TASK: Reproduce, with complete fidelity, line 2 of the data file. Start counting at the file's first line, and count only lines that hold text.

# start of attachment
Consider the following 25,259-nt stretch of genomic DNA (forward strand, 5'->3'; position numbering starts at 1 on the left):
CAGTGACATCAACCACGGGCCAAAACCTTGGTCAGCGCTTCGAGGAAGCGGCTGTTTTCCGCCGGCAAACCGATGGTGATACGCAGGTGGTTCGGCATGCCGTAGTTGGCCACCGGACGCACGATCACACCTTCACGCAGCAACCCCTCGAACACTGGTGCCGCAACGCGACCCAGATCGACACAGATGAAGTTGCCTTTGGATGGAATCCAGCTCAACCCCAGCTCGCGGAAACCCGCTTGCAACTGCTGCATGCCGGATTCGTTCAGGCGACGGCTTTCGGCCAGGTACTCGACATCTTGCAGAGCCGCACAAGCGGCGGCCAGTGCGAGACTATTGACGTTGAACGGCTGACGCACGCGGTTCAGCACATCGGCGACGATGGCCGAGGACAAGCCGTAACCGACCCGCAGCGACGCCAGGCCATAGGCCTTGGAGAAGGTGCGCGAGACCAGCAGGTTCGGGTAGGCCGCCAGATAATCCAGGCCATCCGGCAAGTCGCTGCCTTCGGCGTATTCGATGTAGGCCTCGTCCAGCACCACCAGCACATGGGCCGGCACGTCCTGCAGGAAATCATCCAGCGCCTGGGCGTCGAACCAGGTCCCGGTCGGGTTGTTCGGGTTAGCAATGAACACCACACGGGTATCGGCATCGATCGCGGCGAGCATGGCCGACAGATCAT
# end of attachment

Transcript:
CAGTGACATCAACCACGGGCCAAAACCTTGGTCAGCGCTTCGAGGAAGCGGCTGTTTTCCGCCGGCAAACCGATGGTGATACGCAGGTGGTTCGGCATGCCGTAGTTGGCCACCGGACGCACGATCACACCTTCACGCAGCAACCCCTCGAACACTGGTGCCGCAACGCGACCCAGATCGACACAGATGAAGTTGCCTTTGGATGGAATCCAGCTCAACCCCAGCTCGCGGAAACCCGCTTGCAACTGCTGCATGCCGGATTCGTTCAGGCGACGGCTTTCGGCCAGGTACTCGACATCTTGCAGAGCCGCACAAGCGGCGGCCAGTGCGAGACTATTGACGTTGAACGGCTGACGCACGCGGTTCAGCACATCGGCGACGATGGCCGAGGACAAGCCGTAACCGACCCGCAGCGACGCCAGGCCATAGGCCTTGGAGAAGGTGCGCGAGACCAGCAGGTTCGGGTAGGCCGCCAGATAATCCAGGCCATCCGGCAAGTCGCTGCCTTCGGCGTATTCGATGTAGGCCTCGTCCAGCACCACCAGCACATGGGCCGGCACGTCCTGCAGGAAATCATCCAGCGCCTGGGCGTCGAACCAGGTCCCGGTCGGGTTGTTCGGGTTAGCAATGAACACCACACGGGTATCGGCATCGATCGCGGCGAGCATGGCCGACAGATCAT